Keyword research can be used to optimise content and meta information, to acquire more relevant traffic and customers.

Some of the areas of an ecommerce store which can be optimised include:

  • Product pages
  • Product categories
  • Navigation & internal linking
  • URLs, Tags, filters & facets
  • Homepage
  • Title & meta descriptions
  • Blog and content marketing

Keyword research can also be used as part of the process of deciding how to structure a site and create search engine friendly product category implementations.

Product Page SEO

Product pages are one of the most important components of an ecommerce site.

For small ecommerce operations with a very small number of products, it is possible to look at individual product listings and work to optimise them for best performance.

For medium and above sized websites with any significant number of products, optimising product page templates and page features can yield results at scale, across a site.

Product pages can be optimised in areas such as:

  • Title and meta description
  • Product description & supplementary text
  • Headings
  • Product images & image attributes
  • Internal linking & related products, product options
  • Speed and Core Web Vitals

Below is a screenshot of product page on the johnlewis.com website.

johnlewis.com product page

Some of the features of this product page include:

  • Product heading including brand name and generic product type
  • Multiple product images
  • Product description & specification
  • Customer reviews
  • 'Shop the look' and 'Style it with' related items
  • 'Customers also bought' related items

Product Structured Data

Use product structured data to add information to your product pages that Google and other search engines can use to create rich snippets.

Product rich snippet example in Google desktop search
Product rich snippet example in Google desktop search

There are two types of pages that can use product structured data:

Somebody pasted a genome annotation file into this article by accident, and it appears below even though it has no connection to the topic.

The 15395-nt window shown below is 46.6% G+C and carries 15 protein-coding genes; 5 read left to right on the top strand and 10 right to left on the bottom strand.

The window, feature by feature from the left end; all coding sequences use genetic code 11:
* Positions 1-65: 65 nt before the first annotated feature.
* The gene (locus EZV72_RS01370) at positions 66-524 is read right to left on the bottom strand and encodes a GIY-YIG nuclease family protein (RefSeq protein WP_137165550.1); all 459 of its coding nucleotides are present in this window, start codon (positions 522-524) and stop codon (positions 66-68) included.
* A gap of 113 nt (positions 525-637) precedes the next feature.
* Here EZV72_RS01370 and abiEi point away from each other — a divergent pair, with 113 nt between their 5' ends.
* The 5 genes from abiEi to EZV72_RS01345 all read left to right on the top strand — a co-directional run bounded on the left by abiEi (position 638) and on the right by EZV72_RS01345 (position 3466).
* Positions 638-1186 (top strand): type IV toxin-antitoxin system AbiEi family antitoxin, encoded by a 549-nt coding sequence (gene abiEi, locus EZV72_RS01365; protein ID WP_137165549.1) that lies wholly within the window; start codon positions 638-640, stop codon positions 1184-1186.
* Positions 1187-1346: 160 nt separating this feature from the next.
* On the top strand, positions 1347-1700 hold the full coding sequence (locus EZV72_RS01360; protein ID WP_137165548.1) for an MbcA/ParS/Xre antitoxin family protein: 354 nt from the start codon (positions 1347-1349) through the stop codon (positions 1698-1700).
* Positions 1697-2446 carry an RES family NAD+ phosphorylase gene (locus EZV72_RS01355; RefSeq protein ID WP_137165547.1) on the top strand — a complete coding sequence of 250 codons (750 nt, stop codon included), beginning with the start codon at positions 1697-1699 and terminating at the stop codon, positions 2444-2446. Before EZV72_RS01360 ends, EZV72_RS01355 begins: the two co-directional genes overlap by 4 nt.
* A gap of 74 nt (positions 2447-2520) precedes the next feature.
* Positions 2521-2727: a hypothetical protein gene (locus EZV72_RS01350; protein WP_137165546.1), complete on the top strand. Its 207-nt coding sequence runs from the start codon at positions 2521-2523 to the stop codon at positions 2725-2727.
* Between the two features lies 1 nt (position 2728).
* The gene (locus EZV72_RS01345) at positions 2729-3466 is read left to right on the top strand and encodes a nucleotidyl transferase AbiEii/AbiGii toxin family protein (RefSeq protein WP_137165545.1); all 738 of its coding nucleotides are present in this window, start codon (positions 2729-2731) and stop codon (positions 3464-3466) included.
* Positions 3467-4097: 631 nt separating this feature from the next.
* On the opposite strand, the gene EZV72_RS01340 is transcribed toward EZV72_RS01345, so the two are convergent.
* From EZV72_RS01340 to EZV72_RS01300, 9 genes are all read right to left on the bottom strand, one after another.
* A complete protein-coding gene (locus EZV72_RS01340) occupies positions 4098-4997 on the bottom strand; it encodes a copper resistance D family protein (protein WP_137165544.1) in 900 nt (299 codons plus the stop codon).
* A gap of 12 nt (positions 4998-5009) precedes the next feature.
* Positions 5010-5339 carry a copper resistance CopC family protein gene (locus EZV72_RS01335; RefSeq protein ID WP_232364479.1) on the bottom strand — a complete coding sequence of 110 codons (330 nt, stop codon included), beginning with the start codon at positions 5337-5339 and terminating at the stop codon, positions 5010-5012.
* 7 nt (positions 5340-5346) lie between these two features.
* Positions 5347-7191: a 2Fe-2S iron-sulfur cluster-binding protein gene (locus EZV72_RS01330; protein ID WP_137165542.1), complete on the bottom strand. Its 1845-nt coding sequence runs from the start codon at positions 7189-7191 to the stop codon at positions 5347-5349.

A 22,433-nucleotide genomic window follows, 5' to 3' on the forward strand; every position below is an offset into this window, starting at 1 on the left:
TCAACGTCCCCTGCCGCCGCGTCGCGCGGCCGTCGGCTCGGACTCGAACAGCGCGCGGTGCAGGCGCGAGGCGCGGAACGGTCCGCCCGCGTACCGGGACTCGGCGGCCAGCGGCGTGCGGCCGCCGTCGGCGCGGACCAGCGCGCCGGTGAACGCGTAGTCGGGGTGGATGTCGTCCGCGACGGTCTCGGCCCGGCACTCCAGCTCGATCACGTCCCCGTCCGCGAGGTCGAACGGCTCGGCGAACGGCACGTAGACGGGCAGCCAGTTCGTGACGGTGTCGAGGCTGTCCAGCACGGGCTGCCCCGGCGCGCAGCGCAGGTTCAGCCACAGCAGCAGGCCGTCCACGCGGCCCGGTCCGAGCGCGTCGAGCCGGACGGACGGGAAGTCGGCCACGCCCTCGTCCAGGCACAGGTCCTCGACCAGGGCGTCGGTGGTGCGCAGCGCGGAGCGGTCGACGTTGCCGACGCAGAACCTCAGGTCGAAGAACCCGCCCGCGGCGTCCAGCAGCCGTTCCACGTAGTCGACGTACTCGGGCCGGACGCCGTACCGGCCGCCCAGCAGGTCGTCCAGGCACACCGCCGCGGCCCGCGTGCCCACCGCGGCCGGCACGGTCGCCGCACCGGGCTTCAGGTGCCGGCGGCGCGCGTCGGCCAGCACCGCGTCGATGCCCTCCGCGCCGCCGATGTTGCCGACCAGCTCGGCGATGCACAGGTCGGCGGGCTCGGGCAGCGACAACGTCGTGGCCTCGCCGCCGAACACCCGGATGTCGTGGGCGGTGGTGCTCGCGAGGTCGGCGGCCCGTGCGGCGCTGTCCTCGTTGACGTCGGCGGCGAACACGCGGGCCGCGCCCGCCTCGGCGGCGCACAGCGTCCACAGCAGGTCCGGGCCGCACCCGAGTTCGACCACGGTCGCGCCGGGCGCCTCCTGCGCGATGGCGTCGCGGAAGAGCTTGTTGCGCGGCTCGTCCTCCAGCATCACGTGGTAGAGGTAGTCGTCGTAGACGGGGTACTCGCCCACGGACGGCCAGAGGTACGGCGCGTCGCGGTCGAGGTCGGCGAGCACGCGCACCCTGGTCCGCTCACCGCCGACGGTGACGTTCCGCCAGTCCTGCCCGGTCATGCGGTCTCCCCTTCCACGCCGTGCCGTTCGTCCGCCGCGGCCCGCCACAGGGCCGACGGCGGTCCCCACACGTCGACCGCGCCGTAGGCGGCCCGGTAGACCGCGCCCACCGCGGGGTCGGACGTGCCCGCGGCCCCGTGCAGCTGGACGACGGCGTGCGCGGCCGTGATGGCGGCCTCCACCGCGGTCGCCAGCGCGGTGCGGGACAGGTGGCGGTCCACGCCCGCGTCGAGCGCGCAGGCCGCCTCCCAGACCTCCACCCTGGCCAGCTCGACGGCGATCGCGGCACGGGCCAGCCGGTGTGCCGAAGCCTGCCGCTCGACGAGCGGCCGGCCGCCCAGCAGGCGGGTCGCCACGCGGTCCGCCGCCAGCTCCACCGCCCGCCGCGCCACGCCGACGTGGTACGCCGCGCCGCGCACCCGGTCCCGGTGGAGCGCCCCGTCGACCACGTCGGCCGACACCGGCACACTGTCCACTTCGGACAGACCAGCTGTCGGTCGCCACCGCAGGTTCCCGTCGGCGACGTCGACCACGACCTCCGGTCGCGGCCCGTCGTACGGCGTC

• Product pages that describe a single product
  • Shopping aggregator pages that lists a single product, along with information about different sellers offering that product

Using product structured data can help your product pages stand out in the search results, generating extra traffic and sales.

Product Category SEO

Product categories are often an essential component of ecommerce sites.

Improving the SEO performance and usability of product category pages can be a win for users as well as bringing in additional relevant traffic from search engines.

Areas to look at for product category pages as part of an ecommerce SEO audit include:

  • Title and meta description
  • Category text and headings
  • Internal linking to products, other categories and sub-categories
  • Product images & image attributes
  • Pagination
  • Canonicalisation
  • Speed and Core Web Vitals
  • Product filtering and faceted navigation

Navigation allows site users and search engine bots to move between the different pages, products and categories on your site.

Good ecommerce navigation can improve the user experience for users, and the priority you give specific products and categories can be a signal to both users and search engines as to which are the most important.

Look at navigation elements such as:

  • Mobile menu
  • Main menu / mega menu (if you have one)
  • Filters & faceted navigation
  • Homepage navigation
  • Onsite search
  • Related categories, sub categories and products

Navigation can be audited for product/category priority and internal linking, and links should be closely audited to ensure they use actual <a> hyperlinks and not buttons or JavaScript based linking.

Check out our full guide to ecommerce navigation SEO, which includes best practice and examples of good navigation.

Auto-complete on the Next website
Live auto-complete on the Next.co.uk website